I bought my current workhorse notebook, the HP Envy 14, in November of 2010. At the time, it was a relatively thin, light, and powerful Windows notebook. Today, it feels overly large, clunky, and fat. When a random mood strikes me to write something, I find myself straining to pull out this monstrosity. Often enough, I leave it in its bag and pull out my tablet instead—and proceed to struggle with the much less efficient keyboard and mobile OS (whether iOS or Android).
Of course, I’m joking, mostly. In fact, the Envy is a perfectly serviceable notebook with as much performance as I need (and less battery life than I’d like), particularly after I replaced the stock spinning disk with an SSD. However, surveying the technology landscape in the summer of 2012 has me hankering for a notebook that’s lighter, lasts longer on a charge, and just looks better. It’s a pretty crowded landscape, however, and so the choice of which new notebook to buy is not an easy one.
Much of today’s frenzy of new introductions is because of two primary factors. Both have been driven by Intel, and both are at least in part in response to the success of Apple’s MacBook Air.
First, Intel created the Ultrabook specification in 2011 that dictates a specific (albeit evolving) set of criteria for machines that bear the Ultrabook label:
- They have to be thin (from 18mm to 23mm depending on the configuration)
- They have to have a minimum of five hours of battery life
- They have to resume from hibernation within seven seconds
- They have to have fast storage (minimum 80MB/s transfer rate)
In general, Ultrabooks are thin and light Windows notebooks that boot quickly (typically in 25 seconds or less), wake up immediately (typically two seconds or less), have long standby so they’re always ready to work (measured in days or weeks, not hours), and offer good enough performance for typical productivity work.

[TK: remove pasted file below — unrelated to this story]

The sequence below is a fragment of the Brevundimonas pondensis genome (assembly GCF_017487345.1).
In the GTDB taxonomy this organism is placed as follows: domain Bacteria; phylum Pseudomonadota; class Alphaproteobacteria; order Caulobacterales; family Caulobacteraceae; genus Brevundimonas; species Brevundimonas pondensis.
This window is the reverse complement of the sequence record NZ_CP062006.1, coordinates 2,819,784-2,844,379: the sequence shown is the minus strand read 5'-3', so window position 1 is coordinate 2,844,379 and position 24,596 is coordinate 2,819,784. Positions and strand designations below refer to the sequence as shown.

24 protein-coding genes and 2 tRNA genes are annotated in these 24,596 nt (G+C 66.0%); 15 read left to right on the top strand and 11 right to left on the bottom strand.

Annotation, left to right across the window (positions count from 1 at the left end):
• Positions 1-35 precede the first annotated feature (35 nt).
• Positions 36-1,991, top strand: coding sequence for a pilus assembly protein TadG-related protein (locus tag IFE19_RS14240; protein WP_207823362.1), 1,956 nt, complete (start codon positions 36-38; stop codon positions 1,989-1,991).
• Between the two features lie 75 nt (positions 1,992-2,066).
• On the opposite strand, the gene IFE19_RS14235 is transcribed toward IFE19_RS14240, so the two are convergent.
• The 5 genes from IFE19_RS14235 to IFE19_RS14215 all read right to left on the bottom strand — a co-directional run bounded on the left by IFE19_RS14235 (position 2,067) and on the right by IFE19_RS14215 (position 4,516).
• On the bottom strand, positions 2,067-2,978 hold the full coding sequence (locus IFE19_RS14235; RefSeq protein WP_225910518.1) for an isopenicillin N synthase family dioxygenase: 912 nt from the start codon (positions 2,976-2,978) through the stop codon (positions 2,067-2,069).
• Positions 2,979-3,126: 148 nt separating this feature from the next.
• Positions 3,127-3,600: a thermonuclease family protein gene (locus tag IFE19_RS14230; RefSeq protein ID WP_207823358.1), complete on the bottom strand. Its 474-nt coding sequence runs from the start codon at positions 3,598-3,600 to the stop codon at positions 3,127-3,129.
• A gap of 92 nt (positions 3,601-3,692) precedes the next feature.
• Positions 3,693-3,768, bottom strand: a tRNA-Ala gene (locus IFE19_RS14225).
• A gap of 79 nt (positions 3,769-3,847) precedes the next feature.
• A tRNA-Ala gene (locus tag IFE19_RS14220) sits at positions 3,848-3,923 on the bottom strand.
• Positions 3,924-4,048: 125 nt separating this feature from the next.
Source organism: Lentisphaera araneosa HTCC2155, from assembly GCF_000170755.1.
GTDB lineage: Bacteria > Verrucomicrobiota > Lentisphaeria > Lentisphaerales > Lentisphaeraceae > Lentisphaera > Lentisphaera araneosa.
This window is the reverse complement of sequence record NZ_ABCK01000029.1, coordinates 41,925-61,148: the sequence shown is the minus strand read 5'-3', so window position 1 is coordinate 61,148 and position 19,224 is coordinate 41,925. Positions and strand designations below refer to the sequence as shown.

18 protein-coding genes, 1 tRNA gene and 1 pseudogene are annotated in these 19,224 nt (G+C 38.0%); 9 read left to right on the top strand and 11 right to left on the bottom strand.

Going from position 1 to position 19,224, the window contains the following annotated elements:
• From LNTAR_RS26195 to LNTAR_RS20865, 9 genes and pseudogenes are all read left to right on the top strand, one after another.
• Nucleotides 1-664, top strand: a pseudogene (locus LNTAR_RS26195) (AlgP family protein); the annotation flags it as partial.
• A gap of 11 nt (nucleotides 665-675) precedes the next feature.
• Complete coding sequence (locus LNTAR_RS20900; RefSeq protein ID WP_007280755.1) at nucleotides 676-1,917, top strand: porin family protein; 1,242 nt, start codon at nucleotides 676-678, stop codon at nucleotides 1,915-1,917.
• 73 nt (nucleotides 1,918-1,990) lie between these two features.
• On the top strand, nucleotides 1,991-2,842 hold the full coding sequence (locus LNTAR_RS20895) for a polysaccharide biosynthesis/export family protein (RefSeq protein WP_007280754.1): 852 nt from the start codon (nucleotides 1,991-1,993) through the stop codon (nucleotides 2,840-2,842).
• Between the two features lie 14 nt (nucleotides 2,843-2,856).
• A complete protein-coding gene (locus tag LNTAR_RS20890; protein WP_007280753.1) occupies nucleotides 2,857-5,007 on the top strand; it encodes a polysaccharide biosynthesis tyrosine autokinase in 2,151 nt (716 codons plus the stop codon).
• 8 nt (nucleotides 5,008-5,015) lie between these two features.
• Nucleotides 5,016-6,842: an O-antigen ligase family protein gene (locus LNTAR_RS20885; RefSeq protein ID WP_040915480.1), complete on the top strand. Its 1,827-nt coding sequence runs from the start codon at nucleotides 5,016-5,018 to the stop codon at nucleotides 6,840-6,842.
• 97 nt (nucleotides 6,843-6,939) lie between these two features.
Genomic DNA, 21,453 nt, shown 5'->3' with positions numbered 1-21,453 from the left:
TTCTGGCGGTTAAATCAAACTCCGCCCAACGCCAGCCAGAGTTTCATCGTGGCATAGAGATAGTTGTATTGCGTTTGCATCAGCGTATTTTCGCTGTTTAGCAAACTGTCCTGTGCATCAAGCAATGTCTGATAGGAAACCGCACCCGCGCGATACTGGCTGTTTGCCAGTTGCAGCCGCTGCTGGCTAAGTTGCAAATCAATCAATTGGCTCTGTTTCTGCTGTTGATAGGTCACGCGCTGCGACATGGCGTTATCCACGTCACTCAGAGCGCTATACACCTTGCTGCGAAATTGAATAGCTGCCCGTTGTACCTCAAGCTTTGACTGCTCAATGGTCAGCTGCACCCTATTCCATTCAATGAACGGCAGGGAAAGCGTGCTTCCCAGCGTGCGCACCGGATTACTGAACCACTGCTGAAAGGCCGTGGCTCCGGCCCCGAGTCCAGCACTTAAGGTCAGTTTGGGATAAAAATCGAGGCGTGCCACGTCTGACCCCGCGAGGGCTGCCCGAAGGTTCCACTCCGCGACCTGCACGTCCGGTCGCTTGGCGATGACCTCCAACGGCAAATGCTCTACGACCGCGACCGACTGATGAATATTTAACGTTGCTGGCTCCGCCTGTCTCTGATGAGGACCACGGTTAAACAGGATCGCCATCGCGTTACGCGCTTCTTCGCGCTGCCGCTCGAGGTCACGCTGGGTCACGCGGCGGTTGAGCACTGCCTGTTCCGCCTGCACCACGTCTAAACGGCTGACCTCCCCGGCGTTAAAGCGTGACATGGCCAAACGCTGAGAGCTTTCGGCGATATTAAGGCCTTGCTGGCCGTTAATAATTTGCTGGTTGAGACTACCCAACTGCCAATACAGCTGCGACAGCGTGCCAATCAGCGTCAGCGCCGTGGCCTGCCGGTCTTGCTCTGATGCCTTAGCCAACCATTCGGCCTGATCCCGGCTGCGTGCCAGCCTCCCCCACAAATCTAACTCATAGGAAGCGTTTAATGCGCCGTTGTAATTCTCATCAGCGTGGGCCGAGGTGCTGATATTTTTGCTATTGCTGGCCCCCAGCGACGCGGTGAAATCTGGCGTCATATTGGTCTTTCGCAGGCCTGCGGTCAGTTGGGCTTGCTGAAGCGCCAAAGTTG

- Faster CPU performance, from 5% to 15% increase
- Faster GPU performance, from 25% to 68% increase
- PCI Express 3.0
- Lower power requirements and an improved heat envelope
In general, Ivy Bridge was worth waiting for, and most notebook manufacturers timed the introduction of their next generation of notebooks (Ultrabooks and otherwise) around the release of Ivy Bridge.
And so, a person looking for a new notebook today has both great timing, and a real job ahead. I can’t remember a time when there have been quite so many excellent choices, and the key word here is “choice”: every manufacturer, from Apple to ASUS to HP to VIZIO, is offering a wide range of excellent notebooks that meet pretty much anybody’s needs. Whether you want a small, light, decent performance notebook that starts instantly and is pretty much always ready to go (i.e., an Ultrabook), or a high-end gaming machine, you’re not only covered in choices, you’re downright smothered.
I’ve not really changed my opinion of Apple in terms of how they seem to be driving technology downward towards the least common denominator. They seem to want to appeal to the laziest technology consumers—those people unwilling to spend even a modicum of time learning a new device—and in so doing, Apple has cut important functionality and flexibility from many of their products.
This is most true with their iOS devices, where my iPad is a study in frustration. A lack of customizability, widgets, file system access, and inter-application sharing makes the iPad a far less productive device than it could otherwise be. It’s aimed squarely at the consumer of content, with only a nod here and there to someone who wants to get real work done. And the frustration builds once you consider just how good the iPad could be if it were just a little less simplistic.